County Leaders Win Supervisor’s Praise in Saving Farms
NORRISTOWN PA – A Lower Frederick supervisor offered public praise Thursday (Jan. 21, 2021) to the Montgomery County Board of Commissioners for its efforts to preserve local farms and, about an hour later, the three commissioners reinforced that support by unanimously authorizing the county’s land-saving program to continue another year.
During their second meeting of the month, township Supervisor Terry Bird of Zieglerville told the county’s elected leaders that they, their agencies, and employees were “doing a great job” in ensuring the county Agricultural Land Preservation Program secured farm lands for future generations and guarded against development.
Commissioners’ Chair Dr. Valerie Arkoosh said she appreciated Bird’s compliments, and when asked to vote on a resolution that committed more than $90,000 in program funding for 2021 she and her colleagues readily passed the measure.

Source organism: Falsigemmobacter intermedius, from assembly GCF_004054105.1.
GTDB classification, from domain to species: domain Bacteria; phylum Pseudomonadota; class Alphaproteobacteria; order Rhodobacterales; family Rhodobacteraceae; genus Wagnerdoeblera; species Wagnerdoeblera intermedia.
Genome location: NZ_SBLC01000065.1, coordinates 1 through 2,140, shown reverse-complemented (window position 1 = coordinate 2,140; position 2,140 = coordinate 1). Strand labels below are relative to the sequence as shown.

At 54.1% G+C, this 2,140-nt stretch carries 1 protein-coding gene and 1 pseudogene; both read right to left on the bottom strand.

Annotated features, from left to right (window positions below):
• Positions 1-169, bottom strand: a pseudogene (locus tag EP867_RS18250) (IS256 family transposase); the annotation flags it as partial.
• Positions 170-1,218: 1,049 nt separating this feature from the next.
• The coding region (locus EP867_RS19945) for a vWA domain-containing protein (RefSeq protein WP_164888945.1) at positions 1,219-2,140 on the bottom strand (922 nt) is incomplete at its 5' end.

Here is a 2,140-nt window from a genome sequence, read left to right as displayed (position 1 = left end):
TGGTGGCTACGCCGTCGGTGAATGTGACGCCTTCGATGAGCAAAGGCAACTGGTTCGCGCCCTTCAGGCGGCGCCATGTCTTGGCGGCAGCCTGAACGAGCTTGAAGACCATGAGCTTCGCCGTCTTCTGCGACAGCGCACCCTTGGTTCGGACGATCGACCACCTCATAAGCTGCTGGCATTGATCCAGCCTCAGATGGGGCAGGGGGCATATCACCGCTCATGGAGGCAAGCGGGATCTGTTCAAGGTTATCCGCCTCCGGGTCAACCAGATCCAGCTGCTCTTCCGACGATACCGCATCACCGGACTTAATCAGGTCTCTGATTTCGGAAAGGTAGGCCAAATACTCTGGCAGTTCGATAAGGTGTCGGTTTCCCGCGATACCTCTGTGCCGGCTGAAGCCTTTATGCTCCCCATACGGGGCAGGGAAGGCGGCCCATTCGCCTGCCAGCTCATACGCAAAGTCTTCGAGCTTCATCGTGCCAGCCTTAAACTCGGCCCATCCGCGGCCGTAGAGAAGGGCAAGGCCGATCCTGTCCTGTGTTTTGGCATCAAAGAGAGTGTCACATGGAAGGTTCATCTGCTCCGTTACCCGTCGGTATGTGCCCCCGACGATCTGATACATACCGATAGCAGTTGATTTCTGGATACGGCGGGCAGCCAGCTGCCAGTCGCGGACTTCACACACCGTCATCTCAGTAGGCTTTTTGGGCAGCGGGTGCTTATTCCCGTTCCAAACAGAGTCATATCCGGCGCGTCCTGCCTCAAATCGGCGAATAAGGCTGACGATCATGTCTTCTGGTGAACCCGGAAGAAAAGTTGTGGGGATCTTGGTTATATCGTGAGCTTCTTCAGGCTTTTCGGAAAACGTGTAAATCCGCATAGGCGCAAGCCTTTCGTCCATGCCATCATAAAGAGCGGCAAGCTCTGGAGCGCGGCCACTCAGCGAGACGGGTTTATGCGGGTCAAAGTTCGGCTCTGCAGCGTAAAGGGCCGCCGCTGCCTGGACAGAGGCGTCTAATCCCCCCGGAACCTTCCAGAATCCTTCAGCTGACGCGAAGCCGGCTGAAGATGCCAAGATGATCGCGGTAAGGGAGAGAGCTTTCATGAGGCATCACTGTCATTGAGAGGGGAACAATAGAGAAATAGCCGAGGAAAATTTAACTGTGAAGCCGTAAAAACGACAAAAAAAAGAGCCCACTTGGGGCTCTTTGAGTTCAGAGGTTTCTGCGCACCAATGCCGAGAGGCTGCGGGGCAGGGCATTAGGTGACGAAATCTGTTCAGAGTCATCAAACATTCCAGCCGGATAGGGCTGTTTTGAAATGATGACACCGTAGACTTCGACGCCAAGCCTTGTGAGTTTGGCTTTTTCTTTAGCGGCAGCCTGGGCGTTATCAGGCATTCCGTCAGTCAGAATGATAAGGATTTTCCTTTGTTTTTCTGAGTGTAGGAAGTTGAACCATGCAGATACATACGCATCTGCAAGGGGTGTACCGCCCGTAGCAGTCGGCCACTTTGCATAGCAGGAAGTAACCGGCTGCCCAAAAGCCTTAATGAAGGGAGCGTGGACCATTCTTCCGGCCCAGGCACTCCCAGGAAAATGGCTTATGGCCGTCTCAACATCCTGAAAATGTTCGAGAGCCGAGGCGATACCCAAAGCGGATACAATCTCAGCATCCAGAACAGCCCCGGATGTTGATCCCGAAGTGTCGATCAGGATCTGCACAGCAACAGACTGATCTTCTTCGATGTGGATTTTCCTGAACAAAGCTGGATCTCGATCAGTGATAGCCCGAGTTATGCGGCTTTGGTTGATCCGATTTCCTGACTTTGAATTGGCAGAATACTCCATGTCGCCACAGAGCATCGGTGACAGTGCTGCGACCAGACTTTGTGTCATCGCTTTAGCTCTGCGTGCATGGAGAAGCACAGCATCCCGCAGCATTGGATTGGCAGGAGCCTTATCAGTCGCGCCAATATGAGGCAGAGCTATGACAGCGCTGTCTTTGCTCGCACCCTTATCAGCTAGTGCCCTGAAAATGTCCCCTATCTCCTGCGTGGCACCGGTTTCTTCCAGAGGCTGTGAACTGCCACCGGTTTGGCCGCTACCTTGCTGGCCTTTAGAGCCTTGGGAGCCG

For 30 years, the program has worked to buy agricultural easements from owners of productive farms within the county. The easements allow land to be kept or sold to new owners, but in either case legally restricts use of the covered properties solely to farming. Only property owners who apply and voluntarily agree to the restrictions participate in the program, according to county Planning Commission information.
The program has been successful during its three decades, Planning Commission Executive Director Scott France told board members. He noted it had reached a milestone during 2020 of protecting 10,196 acres at 177 farm sites.
Commissioners budgeted $4,000 of the $90,575 in committed funds to be paid to the county Conservation District for its assistance in administering the program. The remaining money for easement purchases will be supplemented with cigarette and cigar tax funding from the state, and support from the Pennsylvania Environmental Stewardship Fund and other sources.
Bird also is a member of the Lower Frederick Agricultural Security Area Advisory Committee, created in 2018. One of several benefits to owners of about 720 acres enrolled in the township agricultural security area is that, should they choose, it helps them qualify for the farmland preservation program.
Cornfield photo by The Post
Preservation sign photo from the Montgomery County Conservation District